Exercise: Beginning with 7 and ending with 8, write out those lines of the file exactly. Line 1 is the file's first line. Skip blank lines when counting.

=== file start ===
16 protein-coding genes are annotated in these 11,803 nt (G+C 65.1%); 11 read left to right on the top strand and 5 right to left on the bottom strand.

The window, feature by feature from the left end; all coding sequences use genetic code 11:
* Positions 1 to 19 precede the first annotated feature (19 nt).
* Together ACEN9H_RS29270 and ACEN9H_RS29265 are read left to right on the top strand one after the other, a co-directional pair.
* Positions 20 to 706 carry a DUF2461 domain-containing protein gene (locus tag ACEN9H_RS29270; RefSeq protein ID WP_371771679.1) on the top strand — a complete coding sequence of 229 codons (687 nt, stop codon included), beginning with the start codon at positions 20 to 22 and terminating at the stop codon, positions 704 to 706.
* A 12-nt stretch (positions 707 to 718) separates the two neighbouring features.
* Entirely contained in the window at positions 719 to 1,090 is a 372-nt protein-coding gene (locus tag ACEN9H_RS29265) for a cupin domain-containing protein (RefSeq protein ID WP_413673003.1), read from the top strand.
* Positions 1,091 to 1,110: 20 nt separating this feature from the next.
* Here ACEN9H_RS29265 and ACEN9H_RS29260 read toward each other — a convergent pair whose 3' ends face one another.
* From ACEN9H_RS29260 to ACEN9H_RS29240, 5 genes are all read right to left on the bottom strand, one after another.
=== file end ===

* Entirely contained in the window at positions 719 to 1,090 is a 372-nt protein-coding gene (locus tag ACEN9H_RS29265) for a cupin domain-containing protein (RefSeq protein ID WP_413673003.1), read from the top strand.
* Positions 1,091 to 1,110: 20 nt separating this feature from the next.